Hendrik Andriessen (September 17, 1892, Haarlem - April 12, 1981, Haarlem) was a Dutch composer and organist. He is remembered most of all for his improvisation at the organ and for the renewal of Catholic liturgical music in the Netherlands. Andriessen composed in a musical idiom that revealed strong French influences. He was the father of the composers Jurriaan Andriessen and Louis Andriessen.
Andriessen studied composition with Bernard Zweers and organ with Jean-Baptiste de Pauw at the Conservatory of Amsterdam. As the organist at Utrecht Cathedral, he became well-known for his improvisation abilities. From 1926 to 1954, he lectured in composition and music theory at the Amsterdam Conservatory while also teaching at the Institute for Catholic Church Music in Utrecht between 1930 and 1949. He was the director of the Utrecht Conservatory from 1937 to 1949 and subsequently switched to the same post at the Royal Conservatory in The Hague, which he held until 1957. Between 1952 and 1962, he was appointed an Extraordinary Professor of the Catholic University of Nijmegen.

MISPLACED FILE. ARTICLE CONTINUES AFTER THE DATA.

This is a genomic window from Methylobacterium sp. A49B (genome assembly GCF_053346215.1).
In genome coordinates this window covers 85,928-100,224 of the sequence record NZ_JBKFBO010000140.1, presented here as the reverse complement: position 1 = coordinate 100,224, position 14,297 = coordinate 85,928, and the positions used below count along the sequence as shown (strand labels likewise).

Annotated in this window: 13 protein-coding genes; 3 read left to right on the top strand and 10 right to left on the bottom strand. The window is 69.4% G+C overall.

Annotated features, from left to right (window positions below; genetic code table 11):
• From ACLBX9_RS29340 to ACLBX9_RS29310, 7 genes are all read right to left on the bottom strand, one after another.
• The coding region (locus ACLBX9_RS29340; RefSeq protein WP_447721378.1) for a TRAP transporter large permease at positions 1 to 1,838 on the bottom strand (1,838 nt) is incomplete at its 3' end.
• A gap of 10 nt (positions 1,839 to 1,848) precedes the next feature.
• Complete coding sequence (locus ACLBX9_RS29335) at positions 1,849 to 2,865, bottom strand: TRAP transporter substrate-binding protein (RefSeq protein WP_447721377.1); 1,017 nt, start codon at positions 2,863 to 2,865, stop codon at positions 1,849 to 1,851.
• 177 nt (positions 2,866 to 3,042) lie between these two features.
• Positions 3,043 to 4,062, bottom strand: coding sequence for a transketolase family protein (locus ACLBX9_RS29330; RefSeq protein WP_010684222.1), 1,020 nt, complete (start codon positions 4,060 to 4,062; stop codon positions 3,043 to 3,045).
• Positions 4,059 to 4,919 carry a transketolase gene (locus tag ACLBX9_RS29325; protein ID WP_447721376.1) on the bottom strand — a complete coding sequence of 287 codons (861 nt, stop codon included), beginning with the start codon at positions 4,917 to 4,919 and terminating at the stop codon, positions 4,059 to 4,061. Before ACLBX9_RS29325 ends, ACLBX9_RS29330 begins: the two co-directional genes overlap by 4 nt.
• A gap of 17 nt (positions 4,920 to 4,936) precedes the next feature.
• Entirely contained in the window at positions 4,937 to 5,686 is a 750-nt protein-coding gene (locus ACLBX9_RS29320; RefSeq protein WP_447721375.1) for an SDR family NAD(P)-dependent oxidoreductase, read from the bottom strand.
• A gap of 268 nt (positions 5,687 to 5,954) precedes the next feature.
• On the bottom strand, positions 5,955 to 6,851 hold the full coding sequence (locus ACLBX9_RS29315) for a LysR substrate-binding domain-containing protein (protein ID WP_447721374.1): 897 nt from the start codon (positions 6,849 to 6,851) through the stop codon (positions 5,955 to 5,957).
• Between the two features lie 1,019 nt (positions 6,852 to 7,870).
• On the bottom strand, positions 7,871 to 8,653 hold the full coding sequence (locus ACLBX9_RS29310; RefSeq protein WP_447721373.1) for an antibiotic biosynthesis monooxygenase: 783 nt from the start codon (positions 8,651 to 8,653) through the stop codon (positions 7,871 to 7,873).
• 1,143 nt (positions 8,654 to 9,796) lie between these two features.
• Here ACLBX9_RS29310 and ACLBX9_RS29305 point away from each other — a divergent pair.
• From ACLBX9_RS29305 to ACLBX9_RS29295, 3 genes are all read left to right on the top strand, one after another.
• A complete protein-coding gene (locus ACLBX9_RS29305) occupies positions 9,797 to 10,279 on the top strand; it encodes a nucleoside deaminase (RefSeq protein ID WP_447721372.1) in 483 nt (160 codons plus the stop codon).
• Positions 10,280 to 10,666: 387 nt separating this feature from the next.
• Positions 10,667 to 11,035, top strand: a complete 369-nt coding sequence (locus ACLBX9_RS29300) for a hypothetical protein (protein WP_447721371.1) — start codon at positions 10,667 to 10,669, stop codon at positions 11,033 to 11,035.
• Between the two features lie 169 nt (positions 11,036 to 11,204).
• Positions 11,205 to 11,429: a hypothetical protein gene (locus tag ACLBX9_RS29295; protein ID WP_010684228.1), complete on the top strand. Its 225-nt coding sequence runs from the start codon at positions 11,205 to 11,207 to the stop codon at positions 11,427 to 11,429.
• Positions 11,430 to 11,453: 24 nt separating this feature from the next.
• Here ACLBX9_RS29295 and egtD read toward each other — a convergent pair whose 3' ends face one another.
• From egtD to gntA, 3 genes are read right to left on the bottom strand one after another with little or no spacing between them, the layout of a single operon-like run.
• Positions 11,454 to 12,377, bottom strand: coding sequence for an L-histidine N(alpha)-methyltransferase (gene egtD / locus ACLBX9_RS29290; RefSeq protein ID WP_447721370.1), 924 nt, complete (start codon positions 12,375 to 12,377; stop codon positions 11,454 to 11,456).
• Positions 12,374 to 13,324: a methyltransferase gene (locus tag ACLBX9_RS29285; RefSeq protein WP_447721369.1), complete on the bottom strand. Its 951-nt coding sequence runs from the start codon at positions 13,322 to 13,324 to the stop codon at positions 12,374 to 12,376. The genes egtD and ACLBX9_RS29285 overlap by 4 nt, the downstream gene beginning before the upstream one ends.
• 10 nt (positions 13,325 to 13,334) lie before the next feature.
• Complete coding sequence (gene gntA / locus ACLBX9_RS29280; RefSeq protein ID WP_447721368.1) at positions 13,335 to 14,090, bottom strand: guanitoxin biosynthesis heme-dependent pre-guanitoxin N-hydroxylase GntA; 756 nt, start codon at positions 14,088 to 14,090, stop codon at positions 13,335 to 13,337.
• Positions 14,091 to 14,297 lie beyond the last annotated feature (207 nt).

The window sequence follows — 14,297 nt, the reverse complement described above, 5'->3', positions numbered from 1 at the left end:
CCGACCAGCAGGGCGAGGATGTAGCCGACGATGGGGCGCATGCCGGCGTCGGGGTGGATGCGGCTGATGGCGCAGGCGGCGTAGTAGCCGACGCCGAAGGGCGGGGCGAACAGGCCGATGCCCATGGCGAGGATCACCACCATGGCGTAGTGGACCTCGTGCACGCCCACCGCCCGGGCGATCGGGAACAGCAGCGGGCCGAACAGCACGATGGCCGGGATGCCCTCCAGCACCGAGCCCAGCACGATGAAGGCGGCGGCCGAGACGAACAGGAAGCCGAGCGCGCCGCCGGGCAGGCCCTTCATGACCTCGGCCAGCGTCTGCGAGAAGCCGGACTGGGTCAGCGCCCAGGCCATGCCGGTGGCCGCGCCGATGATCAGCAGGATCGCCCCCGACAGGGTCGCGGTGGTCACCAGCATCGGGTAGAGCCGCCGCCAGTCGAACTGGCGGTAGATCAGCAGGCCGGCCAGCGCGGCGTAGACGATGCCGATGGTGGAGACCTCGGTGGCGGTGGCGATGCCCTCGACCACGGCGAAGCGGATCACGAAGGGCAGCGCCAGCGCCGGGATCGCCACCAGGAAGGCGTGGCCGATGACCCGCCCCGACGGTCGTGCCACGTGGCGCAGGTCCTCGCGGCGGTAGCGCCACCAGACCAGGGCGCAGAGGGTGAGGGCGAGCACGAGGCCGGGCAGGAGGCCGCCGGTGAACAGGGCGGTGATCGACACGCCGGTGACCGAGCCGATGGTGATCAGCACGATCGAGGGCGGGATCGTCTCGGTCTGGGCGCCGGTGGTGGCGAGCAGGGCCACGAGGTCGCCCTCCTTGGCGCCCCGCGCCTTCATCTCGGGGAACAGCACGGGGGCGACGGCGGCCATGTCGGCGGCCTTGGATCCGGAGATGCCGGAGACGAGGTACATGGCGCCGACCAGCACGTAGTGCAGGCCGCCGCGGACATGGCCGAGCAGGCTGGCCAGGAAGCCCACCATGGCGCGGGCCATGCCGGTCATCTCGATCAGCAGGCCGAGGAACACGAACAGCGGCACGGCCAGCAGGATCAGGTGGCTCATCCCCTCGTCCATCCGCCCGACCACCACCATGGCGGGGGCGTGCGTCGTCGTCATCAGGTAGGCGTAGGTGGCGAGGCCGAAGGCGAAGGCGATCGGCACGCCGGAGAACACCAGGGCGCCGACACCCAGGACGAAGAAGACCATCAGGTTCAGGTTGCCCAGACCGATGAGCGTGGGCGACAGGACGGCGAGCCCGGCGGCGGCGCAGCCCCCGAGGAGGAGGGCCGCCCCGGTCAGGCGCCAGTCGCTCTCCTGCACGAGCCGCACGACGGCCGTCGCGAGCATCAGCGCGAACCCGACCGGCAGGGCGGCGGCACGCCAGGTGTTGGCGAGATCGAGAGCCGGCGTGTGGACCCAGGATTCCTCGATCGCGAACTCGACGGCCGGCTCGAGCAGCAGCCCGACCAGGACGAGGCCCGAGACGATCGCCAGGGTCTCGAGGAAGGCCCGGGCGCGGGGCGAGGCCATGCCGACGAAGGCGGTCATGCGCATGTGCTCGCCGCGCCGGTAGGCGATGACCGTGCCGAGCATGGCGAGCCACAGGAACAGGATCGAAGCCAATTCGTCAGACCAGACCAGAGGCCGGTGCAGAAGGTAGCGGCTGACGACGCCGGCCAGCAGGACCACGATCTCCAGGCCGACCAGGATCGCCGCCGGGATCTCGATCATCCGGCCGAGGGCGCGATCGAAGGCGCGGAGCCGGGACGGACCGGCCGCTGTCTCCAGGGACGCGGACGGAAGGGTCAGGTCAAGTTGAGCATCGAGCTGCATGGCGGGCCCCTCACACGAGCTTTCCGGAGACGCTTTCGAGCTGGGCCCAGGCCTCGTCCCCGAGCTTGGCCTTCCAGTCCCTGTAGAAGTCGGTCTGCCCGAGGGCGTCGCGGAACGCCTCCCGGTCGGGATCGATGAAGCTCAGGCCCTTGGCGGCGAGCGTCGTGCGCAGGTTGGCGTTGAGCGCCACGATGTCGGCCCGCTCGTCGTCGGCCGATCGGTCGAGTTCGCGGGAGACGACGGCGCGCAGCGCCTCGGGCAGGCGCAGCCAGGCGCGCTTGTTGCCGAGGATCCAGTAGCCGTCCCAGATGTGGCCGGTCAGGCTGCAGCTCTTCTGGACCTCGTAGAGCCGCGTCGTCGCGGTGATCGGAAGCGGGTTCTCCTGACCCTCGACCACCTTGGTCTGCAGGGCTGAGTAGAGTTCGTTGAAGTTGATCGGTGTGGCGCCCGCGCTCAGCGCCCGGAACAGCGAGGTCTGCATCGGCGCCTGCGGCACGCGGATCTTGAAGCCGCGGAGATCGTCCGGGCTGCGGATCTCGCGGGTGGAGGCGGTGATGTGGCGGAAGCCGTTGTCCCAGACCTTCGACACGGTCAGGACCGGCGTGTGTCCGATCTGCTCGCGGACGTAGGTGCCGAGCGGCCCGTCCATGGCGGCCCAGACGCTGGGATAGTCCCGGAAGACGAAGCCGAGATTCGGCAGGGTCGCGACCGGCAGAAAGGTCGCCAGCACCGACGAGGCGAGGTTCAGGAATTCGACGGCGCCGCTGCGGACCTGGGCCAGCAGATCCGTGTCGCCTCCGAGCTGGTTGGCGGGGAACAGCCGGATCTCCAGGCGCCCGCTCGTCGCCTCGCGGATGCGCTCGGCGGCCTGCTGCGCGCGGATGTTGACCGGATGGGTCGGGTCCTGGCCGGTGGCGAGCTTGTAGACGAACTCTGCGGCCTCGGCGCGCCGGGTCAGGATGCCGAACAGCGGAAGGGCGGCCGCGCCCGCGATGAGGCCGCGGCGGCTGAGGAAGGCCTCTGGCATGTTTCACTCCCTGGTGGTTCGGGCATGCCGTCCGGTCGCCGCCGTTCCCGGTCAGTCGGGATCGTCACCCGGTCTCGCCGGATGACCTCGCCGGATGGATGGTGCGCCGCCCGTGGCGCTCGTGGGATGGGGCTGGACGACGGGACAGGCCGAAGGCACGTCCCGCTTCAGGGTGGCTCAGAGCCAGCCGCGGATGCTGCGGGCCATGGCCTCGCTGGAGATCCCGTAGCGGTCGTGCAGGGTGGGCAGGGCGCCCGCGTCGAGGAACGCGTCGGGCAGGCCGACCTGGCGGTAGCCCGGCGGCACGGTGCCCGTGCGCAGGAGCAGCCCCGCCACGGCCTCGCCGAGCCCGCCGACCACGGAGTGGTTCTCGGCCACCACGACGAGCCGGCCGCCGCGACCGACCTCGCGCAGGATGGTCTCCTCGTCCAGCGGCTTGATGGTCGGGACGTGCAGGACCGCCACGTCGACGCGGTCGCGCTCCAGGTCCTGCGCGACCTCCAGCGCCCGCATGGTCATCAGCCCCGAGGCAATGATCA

Andriessen's oeuvre included, besides eight masses, a setting of the Te Deum, four symphonies, variations for orchestra, lieder for voice and orchestra, chamber music, sonatas for cello and for piano, and works for solo organ.
4 symphonies (1930-54)
Variations and Fugue on a Theme of Johann Kuhnau, for string orchestra (1935)
Concerto for Organ and Orchestra (1950)
Symphonic Etude (1952)
Quartetto in stile antico (1957)
Philomela (1950), in 3 acts
Der Spiegel von Venedig (1964), chamber opera in 1 act
Missa in honorem Sacratissimi Cordis, with organ (1919)
Missa diatonica (1935)
Magnificat, with organ (1936)
Missa solemnis, with organ (1946)
Te Deum, with orchestra (1968)
Magna res est amor (1919)
Miroir de peine (1923)
Trois pastorales (1935)
Books and other writings
César Franck (1941)
Over muziek (1950)
Muziek en muzikaliteit (1952)